Sunday, July 13, 2008

Ethnography, Contextual Interviewing, and Participant Observation: Desiging Technology-Supported Interactions and Experiences in Ubiquitous Spaces

Ethnography and contextual interviewing strategies are important components in designing usable, useful products, services, interactions, and interfaces. It is apparent to me that many companies do not spend enough time on this component. Too many people must endure negative, even annoying technology-supported "user experiences" as they go about their daily lives.

Hopefully, these negative user experiences were not designed intentionally!

So how do we stamp out these problems?

I came across a very informative video that I'd recommend viewing for those of you who have an interest in user-centered design, user-driven design, usability, or user-experience design. The video provides specific examples of how to conduct user-centered interviews and ethnographic observation, highlights the importance of connecting with the user/customer/client, and includes a discussion about participant observation.

The video was created by Gabriel Biller and Kristy Scovel, graduate students from IIT, the Illinois Institute of Technology. They focused their video on a no-tech product - jeans, to highlight their key points.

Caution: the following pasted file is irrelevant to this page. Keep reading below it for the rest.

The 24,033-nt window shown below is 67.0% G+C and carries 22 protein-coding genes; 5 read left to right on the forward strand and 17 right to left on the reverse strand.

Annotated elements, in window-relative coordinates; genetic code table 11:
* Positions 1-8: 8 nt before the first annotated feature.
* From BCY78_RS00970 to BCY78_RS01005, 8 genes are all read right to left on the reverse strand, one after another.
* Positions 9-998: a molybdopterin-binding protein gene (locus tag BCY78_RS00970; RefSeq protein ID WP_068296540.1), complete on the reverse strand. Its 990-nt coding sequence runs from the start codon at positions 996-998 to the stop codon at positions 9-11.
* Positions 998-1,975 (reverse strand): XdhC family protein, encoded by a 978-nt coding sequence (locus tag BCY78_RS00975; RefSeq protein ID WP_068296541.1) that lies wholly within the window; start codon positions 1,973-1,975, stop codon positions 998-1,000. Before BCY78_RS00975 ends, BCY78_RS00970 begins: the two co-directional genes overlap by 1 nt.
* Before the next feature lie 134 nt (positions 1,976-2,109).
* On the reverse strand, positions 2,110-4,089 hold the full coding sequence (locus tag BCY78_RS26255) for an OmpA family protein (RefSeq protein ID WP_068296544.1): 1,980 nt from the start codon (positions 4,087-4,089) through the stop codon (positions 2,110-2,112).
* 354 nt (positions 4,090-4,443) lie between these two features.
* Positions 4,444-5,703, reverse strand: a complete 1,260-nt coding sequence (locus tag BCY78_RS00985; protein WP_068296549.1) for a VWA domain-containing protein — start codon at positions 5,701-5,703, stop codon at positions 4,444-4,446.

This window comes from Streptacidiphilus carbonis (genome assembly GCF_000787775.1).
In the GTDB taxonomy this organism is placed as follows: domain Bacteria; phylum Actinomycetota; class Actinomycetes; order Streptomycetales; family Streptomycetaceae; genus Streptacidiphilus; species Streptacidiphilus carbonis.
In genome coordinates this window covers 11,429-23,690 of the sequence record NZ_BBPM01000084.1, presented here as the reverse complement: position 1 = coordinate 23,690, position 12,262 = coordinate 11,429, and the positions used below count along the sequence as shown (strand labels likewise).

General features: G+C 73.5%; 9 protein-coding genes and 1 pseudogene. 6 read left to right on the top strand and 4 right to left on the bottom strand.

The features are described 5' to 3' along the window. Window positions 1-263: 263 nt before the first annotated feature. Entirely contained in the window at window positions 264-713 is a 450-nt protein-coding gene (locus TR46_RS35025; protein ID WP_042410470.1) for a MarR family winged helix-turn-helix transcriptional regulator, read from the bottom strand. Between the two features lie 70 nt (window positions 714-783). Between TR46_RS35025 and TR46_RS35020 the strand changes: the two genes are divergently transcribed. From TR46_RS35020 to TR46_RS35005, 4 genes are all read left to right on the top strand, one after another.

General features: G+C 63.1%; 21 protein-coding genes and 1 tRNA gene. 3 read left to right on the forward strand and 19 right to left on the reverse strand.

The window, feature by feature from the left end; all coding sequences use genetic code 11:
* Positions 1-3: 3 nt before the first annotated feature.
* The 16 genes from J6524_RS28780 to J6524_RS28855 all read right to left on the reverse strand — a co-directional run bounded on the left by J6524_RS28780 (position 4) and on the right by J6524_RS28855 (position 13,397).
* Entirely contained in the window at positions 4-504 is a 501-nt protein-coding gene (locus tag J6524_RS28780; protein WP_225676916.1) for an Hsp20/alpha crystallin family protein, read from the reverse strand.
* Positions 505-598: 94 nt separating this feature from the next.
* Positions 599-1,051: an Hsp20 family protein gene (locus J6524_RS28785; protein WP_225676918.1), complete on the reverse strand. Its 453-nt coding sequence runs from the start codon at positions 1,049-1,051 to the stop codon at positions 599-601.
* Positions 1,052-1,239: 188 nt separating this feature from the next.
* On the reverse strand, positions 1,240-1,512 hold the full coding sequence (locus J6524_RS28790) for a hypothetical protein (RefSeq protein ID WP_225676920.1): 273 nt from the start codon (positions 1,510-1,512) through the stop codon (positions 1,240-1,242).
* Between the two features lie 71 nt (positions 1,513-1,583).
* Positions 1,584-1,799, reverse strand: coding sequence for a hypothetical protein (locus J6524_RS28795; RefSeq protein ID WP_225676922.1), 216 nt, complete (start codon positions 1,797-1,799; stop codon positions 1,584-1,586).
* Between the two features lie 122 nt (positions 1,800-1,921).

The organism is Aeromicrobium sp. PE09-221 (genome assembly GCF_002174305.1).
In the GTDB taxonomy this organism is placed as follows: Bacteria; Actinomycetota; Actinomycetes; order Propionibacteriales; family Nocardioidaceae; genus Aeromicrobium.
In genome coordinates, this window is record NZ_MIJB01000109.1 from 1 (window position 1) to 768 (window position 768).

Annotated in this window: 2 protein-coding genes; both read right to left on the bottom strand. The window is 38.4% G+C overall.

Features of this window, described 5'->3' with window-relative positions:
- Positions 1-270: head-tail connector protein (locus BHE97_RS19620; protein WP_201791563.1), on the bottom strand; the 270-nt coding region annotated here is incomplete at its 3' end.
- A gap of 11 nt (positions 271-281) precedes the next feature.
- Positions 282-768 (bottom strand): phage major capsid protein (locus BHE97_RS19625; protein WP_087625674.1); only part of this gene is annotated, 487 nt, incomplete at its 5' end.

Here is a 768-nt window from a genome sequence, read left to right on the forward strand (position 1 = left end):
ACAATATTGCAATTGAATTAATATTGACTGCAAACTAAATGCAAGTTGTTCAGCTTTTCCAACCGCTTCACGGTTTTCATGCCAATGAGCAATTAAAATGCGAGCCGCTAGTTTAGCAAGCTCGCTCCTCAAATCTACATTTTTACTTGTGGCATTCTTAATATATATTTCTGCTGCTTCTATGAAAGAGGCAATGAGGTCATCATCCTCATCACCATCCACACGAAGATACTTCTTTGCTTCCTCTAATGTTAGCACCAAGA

The thirty minutes spent viewing the video will be well-spent.

Getting People to Talk: An Ethnography & Interviewing Primer from Gabe & Kristy on Vimeo.

I learned about participant observation techniques when I was involved in social science field research years ago, and similar techniques when I was learning about conducting home visits and observations when I was a graduate school psychology student, and more recently, in my HCI-related courses.

There is much to be said about the power of observation.

I would be interested in hearing from anyone who has been involved with ethnographic research and contextual interviewing related to off-the-desktop applications and technologies.

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